ISAAC 2008: Algorithms and Computation pp 895-906

# Sorting with Complete Networks of Stacks

• Felix G. König
• Marco E. Lübbecke
Conference paper
Part of the Lecture Notes in Computer Science book series (LNCS, volume 5369)

## Abstract

Knuth introduced the problem of sorting numbers using a sequence of stacks. Tarjan extended this idea to sorting with acyclic networks of stacks (and queues), where items to be sorted move from a source through the network to a sink while they may be stored temporarily at nodes (the stacks). Both characterized which permutations are sortable this way; but they ignored the associated optimization problem (minimize the number of moves) and its complexity.

Given a complete, thus cyclic, network of k ≥ 2 stacks, any permutation is obviously sortable. The important question now is how to actually sort with a minimum number of shuffles, i.e., moves in between stacks. This is a natural algorithmic complement to the structural questions asked by Knuth, Tarjan, and others. It is the first time shuffles are considered in stack sorting—despite of the great practical importance of this optimization version.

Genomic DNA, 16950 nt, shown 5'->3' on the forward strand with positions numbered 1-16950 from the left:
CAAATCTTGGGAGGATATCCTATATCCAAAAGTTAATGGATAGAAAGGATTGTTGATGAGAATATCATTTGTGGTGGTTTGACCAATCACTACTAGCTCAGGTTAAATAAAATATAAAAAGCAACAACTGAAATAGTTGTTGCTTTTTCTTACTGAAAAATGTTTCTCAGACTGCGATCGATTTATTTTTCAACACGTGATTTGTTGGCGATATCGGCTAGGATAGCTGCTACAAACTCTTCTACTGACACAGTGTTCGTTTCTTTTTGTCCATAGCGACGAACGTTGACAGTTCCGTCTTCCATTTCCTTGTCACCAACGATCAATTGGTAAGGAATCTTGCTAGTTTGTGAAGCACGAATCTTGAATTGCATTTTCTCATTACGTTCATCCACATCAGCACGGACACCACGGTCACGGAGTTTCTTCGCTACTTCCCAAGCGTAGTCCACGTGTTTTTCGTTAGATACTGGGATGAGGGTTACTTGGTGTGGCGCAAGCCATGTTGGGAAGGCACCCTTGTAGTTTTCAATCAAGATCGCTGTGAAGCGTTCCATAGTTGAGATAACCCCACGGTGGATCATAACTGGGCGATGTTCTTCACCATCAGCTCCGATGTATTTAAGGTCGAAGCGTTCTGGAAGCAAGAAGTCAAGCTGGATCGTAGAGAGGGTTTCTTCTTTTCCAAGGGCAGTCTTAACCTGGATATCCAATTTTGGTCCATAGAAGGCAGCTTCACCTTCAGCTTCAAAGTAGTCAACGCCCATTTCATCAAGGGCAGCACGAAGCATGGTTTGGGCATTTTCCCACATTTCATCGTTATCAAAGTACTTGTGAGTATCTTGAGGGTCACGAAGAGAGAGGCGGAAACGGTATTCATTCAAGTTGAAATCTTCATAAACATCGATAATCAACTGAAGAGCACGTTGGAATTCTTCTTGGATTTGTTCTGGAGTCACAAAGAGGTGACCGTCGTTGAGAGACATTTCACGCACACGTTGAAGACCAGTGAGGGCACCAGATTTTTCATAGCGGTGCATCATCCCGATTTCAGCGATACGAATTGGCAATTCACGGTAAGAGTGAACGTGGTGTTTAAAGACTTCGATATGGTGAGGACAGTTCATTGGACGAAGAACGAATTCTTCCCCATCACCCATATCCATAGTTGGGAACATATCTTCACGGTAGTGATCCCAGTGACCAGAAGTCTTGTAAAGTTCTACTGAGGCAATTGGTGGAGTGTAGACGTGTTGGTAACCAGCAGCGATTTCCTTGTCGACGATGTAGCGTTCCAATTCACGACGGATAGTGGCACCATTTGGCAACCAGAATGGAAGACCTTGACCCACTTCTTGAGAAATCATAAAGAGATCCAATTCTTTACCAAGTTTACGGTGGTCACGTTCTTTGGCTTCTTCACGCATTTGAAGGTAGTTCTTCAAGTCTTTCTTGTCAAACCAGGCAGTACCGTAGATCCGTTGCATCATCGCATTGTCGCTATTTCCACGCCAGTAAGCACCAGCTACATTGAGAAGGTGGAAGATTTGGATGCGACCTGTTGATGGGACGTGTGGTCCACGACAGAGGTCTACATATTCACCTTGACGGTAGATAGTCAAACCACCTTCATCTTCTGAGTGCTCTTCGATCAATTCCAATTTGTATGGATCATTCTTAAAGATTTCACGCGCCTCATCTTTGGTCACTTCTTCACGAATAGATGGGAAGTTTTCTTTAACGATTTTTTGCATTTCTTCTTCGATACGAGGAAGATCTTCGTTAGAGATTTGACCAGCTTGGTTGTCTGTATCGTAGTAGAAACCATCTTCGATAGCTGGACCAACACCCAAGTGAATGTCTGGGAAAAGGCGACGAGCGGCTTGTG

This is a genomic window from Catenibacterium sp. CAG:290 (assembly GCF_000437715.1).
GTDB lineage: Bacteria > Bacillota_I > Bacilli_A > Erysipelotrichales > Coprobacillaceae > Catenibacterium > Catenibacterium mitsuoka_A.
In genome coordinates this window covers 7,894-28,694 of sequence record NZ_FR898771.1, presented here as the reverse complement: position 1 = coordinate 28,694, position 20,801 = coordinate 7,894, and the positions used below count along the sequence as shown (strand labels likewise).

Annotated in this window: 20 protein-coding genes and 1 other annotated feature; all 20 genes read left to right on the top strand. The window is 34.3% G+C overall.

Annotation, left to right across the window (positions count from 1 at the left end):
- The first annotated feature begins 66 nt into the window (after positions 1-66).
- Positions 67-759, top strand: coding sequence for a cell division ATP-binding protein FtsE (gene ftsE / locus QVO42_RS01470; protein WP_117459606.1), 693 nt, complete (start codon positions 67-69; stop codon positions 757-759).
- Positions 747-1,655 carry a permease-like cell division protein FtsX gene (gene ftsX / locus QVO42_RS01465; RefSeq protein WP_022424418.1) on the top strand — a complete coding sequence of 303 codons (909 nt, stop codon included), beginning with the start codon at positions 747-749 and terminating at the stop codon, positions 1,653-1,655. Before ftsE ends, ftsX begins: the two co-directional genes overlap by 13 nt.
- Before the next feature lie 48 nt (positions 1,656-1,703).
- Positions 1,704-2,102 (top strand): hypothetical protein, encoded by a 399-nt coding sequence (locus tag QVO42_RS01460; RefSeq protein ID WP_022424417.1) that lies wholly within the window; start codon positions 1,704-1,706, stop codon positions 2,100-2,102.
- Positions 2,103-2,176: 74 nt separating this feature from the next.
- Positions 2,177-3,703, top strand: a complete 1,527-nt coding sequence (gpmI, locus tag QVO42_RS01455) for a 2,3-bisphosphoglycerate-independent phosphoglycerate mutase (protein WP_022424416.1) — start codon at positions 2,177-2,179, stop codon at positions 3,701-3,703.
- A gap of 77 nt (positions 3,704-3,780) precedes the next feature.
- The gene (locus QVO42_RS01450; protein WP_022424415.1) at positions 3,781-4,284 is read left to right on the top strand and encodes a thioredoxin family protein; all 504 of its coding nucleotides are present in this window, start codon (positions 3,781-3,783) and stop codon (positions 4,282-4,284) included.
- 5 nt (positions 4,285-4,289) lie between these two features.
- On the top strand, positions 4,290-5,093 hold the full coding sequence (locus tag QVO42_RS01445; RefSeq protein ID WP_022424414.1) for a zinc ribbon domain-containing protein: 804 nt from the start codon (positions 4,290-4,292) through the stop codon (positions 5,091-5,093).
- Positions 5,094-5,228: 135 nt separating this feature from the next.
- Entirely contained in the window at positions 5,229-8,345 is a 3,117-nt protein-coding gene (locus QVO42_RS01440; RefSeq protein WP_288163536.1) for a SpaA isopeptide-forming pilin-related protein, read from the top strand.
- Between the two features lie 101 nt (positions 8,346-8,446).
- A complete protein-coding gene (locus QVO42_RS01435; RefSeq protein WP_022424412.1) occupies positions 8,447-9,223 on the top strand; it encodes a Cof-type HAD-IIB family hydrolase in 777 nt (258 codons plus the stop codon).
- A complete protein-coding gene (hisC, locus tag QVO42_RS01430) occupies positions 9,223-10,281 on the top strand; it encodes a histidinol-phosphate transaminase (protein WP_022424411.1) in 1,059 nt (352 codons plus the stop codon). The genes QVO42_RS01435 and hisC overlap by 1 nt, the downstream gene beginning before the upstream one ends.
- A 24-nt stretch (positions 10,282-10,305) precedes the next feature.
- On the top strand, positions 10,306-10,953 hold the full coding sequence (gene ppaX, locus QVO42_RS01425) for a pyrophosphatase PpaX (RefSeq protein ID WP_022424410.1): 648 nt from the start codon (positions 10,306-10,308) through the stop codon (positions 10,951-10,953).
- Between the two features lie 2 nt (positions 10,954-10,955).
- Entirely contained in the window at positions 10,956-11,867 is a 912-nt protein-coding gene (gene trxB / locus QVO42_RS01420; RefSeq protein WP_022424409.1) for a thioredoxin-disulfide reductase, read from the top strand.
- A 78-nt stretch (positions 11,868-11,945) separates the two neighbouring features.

We show that it is NP-hard to approximate the minimum number of shuffles within $$\mathcal{O}(n^{1-\epsilon})$$ for networks of k ≥ 4 stacks, even when the problem is restricted to complete networks, by relating stack sorting to Min k -Partition on circle graphs (for which we prove a stronger inapproximability result of independent interest). For complete networks, a simple merge sort algorithm achieves an approximation ratio of $$\mathcal{O}(n \log n)$$ for k ≥ 3; however, closing the logarithmic gap to our lower bound appears to be an intriguing open question. Yet, on the positive side, we present a tight approximation algorithm which computes a solution with a linear approximation guarantee, using a resource augmentation to αk + 1 stacks, given an α-approximation algorithm for coloring circle graphs.

When there are constraints as to which items may be placed on top of each other, deciding about sortability becomes non-trivial again. We show that this problem is PSPACE-complete, for every fixed k ≥ 3.

## Keywords

Chromatic Number Graph Coloring Color Class Complete Network Circle Graph
These keywords were added by machine and not by the authors. This process is experimental and the keywords may be updated as the learning algorithm improves.

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